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$$\sum_{n=0}^∞n!x^{2n}$$

This power series has radius of convergence $R=0$ since the ratio test shows it diverges for all $x≠0$.

But what if $x=0$? Then we have $\sum_{n=0}^\infty n! \cdot 0^{2n}$

Surely this series is undefined since the first partial sum is $0!\cdot 0^{2\cdot0}$ and $0^0$ is undefined, right?

Well, my lecturer claims this series is convergent and is equal to 1.

But $\sum_{n=1}^\infty n!\cdot 0^{2n}$ clearly converges to 0, so he is claiming that $0!\cdot 0^0=1$?

So is he wrong? Or am I missing something here?

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    $\begingroup$ $0^0 = 1$ by convention. $\endgroup$ – user258700 Dec 22 '15 at 2:01
  • $\begingroup$ Really? I've never heard that. I've always thought it was just undefined. Why isn't $\frac00$ similarly defined by convention? $\endgroup$ – Refnom95 Dec 22 '15 at 2:08
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    $\begingroup$ It's only when dealing with limits that $0^0$ is indeterminant. $\endgroup$ – Michael Burr Dec 22 '15 at 2:09
  • $\begingroup$ It's done mostly in the context of power series. It's much neater to write $\sum_i \text{bla}_ix^i$ than $\text{bla}_0+\sum_{i>0}...$. $\endgroup$ – YoTengoUnLCD Dec 22 '15 at 2:20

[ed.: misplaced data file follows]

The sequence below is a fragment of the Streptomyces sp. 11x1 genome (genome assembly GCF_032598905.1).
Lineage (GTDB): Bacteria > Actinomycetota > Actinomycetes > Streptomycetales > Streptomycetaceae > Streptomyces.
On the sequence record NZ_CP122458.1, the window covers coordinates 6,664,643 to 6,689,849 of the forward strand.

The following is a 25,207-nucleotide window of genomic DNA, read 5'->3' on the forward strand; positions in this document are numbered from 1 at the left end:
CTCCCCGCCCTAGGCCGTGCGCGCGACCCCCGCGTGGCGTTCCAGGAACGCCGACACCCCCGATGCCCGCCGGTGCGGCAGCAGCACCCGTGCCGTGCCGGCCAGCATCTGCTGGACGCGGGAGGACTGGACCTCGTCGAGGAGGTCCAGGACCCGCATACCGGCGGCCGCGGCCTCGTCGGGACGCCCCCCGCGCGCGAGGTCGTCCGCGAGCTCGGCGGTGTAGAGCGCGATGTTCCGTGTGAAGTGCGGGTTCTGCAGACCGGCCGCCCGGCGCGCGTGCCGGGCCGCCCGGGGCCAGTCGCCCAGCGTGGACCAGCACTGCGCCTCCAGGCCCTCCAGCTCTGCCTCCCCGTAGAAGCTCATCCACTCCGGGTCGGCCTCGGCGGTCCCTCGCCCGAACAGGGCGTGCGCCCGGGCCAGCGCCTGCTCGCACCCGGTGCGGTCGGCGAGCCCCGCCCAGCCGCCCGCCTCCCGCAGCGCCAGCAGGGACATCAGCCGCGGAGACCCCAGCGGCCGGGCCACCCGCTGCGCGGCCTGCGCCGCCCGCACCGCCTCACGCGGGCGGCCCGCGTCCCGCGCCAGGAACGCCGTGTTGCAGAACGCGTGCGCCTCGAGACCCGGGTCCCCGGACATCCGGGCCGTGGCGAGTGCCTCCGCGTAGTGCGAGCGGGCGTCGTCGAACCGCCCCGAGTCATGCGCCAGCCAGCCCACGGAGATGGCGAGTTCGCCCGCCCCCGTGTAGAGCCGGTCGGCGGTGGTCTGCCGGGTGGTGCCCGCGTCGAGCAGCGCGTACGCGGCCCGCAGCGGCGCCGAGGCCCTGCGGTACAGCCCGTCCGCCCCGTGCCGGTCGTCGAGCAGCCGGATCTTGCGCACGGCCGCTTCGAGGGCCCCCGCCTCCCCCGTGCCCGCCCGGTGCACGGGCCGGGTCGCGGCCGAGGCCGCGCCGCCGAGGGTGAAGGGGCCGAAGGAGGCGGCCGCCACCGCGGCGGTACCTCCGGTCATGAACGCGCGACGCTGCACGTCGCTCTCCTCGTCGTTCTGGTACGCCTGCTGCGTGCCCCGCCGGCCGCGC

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There are a lot of situations where it is convenient to define $$0^0=1$$ and of course $0!=1$, so $0!\cdot0^0=1$.

In some situations, it's most appropriate to leave $0^0$ undefined. In particular, the function $x^y$ converges to different limits as $x\to0$ and $y\to0$ depending on which path is taken, so analysis does not yield a natural value for $0^0$ and it may not make sense to define $0^0=1$.

However, when dealing with discrete exponents (natural numbers), it's usually better to define $0^0=1$, because this is consistent with combinatorial or set-theoretic interpretations of exponentiation. For instance, the set of functions from the empty set to the empty set has cardinality $1$, so $0^0=1$ by the set-theoretic definition. Also, using the repeated multiplication definition of exponentiation, an empty product is always $1$, even when the product contains only zeroes. (For more information, see this Wikipedia article.)

It is important to consider where the $0^0$ in the expression comes from. In your case, it's the first term of a power series. A power series' notion of exponentiation is closest to the repeated multiplication interpretation, so taking $0^0$ makes sense. Consider that a power series is just a generalization of a polynomial. How would you evaluate $f(x)=x^2+x+1$ at $x=0$? What if this is written $f(x)=x^2+x^1+x^0$?

So your lecturer is probably correct.

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